Being A Writer, Part Two: The Notebook

Ok, we have to have this sidebar... you have to have a notebook with you all the time. And something to write with. Take notes. Doodle. Keep it near.
    And here you say: "A notebook, gorblimey, but I’ve got my phone/pad/computer. You mean paper? Lined paper? Cardboard cover? Bound-pages hard-copy notebook notebook? The kind of notebook will take up room in my bag or get lost or that someone else might read?”
    And this from the distaff side: “A lump of pages that will ruin the perfect curve of my jeans if I put it in a pocket? You can't possibly mean that kind of notebook!?"
    Yes, Millenials (and the rest of you addicted to your devices), a real paper notebook. No electricity necessary. Get back to basics, to your embodied experience. Your imagination is a basic, embodied experience; by making a notebook that is yours and only yours— not identical to everyone else’s device—  you’re signaling yourself that writing is so important, you always are ready to do it in the way that only you do it: handwriting. Writers are ready to write. And you’re signaling your imagination to keep those ideas popping up. 

    I also mean: taking notes, whether you read them or not, is important. Writers write. They write when their imaginations flare. Handwriting notes the moment you feel the impulse to write them, having an image come to mind then working your fingers and eyes in space, that’s how you keep your imagination burning. The active writing reinforces the imaginary energy that will continue burning in your unconscious and in your dreams.
    Writing on your damn phone doesn’t do the same thing, nor will flailing away on your computer keyboard. It’s not as efficient as you think. You might pour thoughts into that computer space, but they’re more mediocre thoughts. Handwritten thoughts are better. And you can find them if you want them. Snip the digital umbilical.
    Handwriting is stronger writing. The act of writing words— your fingers and eyes negotiating all the little micromovements needed to make letters— is manifesting the serpentine space of narrative writ small. The slightly discontinuous line of hand writing traces a tiny map of meaning on the continuous space of the page.
    Handwriting connects more profoundly to more mental/perceptual processes than touching keys, and that means more active imagination.  There is real data to show this.  I’ll have a whole blog on this later, but for now, short term: try to think of handwriting as fun writing; the way you used to ride your bike when you didn’t need a destination, just to ride your bike because it felt a little like flying. That’s notebook writing.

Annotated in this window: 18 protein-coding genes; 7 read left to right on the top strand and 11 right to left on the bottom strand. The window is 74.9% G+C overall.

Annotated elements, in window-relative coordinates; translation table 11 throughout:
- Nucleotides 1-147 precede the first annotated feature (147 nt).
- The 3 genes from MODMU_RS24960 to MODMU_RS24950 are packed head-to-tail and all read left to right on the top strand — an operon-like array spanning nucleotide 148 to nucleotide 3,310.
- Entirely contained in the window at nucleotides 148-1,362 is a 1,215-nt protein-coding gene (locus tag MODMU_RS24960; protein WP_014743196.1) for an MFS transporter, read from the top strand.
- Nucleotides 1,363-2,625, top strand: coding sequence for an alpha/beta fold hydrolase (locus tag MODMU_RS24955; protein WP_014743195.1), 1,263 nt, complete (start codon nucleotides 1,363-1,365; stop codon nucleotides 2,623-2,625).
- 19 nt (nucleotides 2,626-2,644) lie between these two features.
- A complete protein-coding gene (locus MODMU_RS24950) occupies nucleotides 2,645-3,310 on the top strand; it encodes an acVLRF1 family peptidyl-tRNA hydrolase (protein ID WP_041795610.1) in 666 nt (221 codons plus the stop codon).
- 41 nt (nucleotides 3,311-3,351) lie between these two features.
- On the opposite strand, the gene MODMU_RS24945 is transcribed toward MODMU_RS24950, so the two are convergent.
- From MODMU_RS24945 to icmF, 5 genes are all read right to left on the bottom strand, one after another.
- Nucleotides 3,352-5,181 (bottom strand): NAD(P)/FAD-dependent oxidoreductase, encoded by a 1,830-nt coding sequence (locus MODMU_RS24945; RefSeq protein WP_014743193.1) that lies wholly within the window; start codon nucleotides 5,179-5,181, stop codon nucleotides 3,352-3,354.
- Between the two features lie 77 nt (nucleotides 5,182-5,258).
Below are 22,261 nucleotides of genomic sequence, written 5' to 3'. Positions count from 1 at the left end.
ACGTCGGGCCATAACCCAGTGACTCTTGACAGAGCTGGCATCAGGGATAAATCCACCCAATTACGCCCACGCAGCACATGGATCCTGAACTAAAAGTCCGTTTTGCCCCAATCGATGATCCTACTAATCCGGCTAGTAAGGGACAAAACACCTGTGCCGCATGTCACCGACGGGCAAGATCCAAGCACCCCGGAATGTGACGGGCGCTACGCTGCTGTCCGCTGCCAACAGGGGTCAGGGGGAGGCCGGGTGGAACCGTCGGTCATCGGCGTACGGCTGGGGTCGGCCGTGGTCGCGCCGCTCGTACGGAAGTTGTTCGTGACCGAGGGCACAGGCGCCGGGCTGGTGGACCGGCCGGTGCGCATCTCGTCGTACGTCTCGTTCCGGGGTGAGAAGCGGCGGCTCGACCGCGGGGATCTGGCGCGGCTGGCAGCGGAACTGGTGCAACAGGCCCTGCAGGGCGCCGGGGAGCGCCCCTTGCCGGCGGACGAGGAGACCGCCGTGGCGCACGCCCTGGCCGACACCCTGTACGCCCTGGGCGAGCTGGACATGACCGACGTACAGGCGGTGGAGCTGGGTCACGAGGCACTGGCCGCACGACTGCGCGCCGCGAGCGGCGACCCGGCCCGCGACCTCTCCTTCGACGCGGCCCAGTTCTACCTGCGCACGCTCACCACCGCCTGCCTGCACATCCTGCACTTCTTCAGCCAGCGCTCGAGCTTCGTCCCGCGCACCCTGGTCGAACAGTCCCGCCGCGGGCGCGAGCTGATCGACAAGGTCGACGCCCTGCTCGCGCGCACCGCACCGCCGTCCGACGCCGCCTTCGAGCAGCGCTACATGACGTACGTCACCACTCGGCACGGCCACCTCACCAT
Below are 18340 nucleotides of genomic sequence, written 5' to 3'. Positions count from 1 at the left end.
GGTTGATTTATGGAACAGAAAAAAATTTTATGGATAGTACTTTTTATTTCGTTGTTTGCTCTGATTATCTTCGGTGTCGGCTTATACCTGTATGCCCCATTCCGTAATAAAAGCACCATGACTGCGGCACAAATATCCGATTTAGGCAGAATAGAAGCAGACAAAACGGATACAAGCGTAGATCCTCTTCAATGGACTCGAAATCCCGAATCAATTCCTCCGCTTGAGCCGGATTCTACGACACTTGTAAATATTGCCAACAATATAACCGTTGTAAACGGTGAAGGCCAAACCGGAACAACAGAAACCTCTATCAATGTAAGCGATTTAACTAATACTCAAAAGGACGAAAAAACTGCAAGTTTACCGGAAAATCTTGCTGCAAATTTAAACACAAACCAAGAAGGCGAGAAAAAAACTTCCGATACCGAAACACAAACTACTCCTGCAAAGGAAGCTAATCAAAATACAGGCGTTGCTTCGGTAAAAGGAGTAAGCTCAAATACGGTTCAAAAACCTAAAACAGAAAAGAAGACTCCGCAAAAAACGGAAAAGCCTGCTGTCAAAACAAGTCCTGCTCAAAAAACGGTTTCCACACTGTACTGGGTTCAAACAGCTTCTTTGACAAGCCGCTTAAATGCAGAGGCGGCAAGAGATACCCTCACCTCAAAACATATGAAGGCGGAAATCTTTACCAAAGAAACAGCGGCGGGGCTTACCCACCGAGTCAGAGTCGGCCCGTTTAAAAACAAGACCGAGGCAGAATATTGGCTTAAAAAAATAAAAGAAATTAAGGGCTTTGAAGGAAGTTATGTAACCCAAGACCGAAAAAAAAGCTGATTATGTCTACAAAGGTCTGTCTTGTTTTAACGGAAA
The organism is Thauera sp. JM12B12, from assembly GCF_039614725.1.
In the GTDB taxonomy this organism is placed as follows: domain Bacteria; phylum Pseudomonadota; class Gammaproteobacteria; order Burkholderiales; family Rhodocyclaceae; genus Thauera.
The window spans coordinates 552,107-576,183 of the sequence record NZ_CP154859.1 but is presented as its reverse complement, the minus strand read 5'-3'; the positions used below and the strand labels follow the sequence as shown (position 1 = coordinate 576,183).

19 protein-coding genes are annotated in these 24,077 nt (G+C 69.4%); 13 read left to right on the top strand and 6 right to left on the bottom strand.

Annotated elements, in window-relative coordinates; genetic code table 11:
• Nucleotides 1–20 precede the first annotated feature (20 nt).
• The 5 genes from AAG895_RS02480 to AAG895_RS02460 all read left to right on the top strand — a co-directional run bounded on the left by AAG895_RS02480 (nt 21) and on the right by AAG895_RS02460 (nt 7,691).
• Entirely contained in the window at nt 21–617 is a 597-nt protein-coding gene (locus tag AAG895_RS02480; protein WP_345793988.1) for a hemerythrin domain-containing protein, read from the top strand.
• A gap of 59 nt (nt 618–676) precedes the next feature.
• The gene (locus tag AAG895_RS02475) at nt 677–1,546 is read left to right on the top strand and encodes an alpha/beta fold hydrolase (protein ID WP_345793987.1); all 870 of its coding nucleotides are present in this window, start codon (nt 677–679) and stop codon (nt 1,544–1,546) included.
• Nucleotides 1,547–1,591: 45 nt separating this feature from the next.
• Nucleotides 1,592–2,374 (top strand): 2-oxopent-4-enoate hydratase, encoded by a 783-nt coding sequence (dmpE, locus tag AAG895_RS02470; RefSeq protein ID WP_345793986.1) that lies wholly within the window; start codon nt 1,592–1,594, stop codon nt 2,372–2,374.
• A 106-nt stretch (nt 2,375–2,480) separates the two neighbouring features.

You need a notebook to be a place for instant fun writing whenever you want to. It doesn’t matter what you write, but that you write. Get a good pen. The notebook will help stimulate associative energy in your unconscious, so even if you don’t read your notes, when you’re in full-blown writing mode, that residual energy will be there.
    Be clear: 
    Digital writing is weaker writing. It “feels” efficient because, once written, it’s ready to be cut and pasted. But I pity the fool who thinks a first draft of anything is worth saving. 
    Or maybe you’re guessing that typing fast seems like the speed of thought or “the stream of consciousness,” but story-thought is slow. Your storytelling thinking has evolved over the past 60,000 years of tale-telling evolution to come out a little more slowly, at the pace of speaking, rather than 120 words/min. You want the deliberative slowness of writing by hand because your best ideas will pop up, not just the fastest first ideas. 
Take away: Poking out keystrokes on a pixilated screen is a shallow process in which you are dependant on your device; if you wonder where all the bad writing comes from (even from good writers) seek no further. However, pen-ballet along ever-fresh and wide open space of your notebook puts your writing in your control; fires up the imagination when it’s burning; makes the statement: writing is important to me.

    Codicil: So yes, a hard copy paper notebook. And for those of you who are so svelte in your jeans that even the tiniest stapled-together Moleskine (the brand favored by Hemingway, Picasso, van Gogh) would bulge your hips too hideously, take a tip from the amazing and beautiful Annie Lamott — recalling the days when the sway of her behind mesmerized men from a quarter mile away, she said: "Ok, sometimes you don't need the whole notebook, but two 5x7 note cards, folded in half and tucked into your back pocket are undetectable to the admiring eye but ready to be written on with that golf pencil (just as undetectable) in your front pocket. Keep a supply of 5x7 cards because if you're ready to write, you'll write!"

Patrick McCord, PhD
The Editing Company, Write Yourself Free, Write Yourself Free Works